These words were spoken on Pink Floyd’s The Wall album, and the remind me of the time when I was a small child, in the 1950s, when the sight of any aircraft was a cause of excitement. Today, if I look up on a clear day I can see a dozen or more airliners making vapour trails in the sky. But in the 1950s there was almost nothing. That all changed when we went to live in Singapore in 1961. Because of the presence of British military bases on the island, as well as a busy civil airport, Singapore’s skies were amongst the busiest in the world.
On a couple of occasions in the early 1960s, my father took us along to an RAF air display. This was a big thrill for a youngster like me, brought up on war comics. I can’t be 100% sure, but I think the display was at Changi, although something at the back of my mind says Seletar. In retrospect I think it was very generous of the RAF to open their doors to the public, at a place that most governments would have regarded as most secret. Anyway, I remember that there was always a big crowd at these events.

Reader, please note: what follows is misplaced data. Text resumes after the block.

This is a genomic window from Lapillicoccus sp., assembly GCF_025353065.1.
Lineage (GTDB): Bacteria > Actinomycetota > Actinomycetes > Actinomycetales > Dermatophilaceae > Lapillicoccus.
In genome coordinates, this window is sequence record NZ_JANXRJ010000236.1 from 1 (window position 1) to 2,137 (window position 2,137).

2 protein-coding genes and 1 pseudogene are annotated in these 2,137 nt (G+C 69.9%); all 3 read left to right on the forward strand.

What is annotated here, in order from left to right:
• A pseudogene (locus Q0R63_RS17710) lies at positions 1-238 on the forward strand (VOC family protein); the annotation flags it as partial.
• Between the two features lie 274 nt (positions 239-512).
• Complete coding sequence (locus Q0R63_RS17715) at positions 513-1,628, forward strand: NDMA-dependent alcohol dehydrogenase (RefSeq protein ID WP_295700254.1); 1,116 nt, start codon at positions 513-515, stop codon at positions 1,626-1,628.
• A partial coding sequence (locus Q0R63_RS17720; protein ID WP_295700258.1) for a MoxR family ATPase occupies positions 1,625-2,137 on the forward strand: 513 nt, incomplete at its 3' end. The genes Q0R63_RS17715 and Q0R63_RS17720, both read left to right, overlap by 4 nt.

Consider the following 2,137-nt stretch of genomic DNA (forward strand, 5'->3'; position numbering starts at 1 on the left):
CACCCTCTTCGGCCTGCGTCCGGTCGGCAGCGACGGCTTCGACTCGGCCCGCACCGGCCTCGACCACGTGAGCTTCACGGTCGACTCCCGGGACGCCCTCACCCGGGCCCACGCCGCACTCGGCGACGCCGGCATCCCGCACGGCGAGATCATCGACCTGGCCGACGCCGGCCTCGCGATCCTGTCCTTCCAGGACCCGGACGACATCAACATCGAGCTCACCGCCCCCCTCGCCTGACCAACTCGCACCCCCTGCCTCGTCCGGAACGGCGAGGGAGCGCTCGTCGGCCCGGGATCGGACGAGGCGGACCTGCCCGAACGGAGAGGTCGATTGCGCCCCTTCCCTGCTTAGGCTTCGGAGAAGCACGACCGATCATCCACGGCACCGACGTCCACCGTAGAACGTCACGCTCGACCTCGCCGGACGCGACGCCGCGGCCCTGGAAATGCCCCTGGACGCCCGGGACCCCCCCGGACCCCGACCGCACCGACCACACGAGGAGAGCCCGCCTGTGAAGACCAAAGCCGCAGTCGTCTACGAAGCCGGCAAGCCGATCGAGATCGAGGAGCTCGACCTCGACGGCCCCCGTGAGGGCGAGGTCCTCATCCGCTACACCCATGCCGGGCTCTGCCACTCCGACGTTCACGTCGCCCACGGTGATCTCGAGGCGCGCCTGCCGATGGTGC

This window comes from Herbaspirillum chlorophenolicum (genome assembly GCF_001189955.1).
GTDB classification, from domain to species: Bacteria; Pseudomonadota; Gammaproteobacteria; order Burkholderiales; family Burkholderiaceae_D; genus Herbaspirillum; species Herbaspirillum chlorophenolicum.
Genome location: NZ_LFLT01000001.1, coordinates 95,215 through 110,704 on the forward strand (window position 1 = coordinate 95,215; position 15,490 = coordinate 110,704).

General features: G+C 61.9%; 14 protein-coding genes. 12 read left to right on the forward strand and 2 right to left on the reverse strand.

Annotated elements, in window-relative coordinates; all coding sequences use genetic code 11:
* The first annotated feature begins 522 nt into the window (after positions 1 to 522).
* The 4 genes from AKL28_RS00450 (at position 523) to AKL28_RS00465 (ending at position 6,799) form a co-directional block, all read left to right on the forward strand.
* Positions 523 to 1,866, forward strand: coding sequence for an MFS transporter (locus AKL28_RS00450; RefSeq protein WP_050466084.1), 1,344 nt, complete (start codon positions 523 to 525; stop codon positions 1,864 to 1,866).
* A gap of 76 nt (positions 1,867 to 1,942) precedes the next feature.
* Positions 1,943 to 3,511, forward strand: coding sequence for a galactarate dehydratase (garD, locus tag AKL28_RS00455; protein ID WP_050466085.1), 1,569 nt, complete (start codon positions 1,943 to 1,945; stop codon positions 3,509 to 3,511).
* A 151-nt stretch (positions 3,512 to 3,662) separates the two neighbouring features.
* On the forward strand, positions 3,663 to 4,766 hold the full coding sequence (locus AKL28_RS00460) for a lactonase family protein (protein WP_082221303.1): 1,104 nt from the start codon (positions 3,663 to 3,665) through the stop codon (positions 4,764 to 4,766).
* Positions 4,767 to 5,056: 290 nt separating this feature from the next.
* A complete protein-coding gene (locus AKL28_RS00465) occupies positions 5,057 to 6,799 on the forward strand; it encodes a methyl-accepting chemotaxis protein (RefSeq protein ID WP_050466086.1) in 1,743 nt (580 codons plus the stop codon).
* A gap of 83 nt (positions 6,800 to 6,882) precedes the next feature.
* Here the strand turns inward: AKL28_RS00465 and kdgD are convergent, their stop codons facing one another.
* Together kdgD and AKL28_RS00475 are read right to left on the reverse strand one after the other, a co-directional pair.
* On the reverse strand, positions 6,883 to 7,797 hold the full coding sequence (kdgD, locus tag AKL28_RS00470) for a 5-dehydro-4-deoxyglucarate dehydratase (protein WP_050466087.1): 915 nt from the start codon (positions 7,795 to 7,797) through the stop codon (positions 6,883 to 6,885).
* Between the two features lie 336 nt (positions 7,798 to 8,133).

Related Post: Plane-spotting in Singapore, by Brian Mitchell